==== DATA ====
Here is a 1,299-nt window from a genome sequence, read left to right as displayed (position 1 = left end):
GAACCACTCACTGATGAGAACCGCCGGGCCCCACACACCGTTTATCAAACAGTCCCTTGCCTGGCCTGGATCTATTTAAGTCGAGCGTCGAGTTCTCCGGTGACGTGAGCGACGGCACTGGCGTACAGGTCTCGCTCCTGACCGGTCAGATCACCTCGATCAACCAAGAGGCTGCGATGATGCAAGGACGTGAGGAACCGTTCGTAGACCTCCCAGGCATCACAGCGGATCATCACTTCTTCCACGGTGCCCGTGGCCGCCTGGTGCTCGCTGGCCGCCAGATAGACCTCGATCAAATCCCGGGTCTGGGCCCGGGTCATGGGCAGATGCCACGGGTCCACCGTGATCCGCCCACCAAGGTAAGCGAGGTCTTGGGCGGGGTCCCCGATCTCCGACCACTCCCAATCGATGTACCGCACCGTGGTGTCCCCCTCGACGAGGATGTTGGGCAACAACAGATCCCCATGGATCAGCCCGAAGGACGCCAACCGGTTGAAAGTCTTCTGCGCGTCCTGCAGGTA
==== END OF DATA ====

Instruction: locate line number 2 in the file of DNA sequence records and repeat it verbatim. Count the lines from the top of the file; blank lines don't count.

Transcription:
GAACCACTCACTGATGAGAACCGCCGGGCCCCACACACCGTTTATCAAACAGTCCCTTGCCTGGCCTGGATCTATTTAAGTCGAGCGTCGAGTTCTCCGGTGACGTGAGCGACGGCACTGGCGTACAGGTCTCGCTCCTGACCGGTCAGATCACCTCGATCAACCAAGAGGCTGCGATGATGCAAGGACGTGAGGAACCGTTCGTAGACCTCCCAGGCATCACAGCGGATCATCACTTCTTCCACGGTGCCCGTGGCCGCCTGGTGCTCGCTGGCCGCCAGATAGACCTCGATCAAATCCCGGGTCTGGGCCCGGGTCATGGGCAGATGCCACGGGTCCACCGTGATCCGCCCACCAAGGTAAGCGAGGTCTTGGGCGGGGTCCCCGATCTCCGACCACTCCCAATCGATGTACCGCACCGTGGTGTCCCCCTCGACGAGGATGTTGGGCAACAACAGATCCCCATGGATCAGCCCGAAGGACGCCAACCGGTTGAAAGTCTTCTGCGCGTCCTGCAGGTA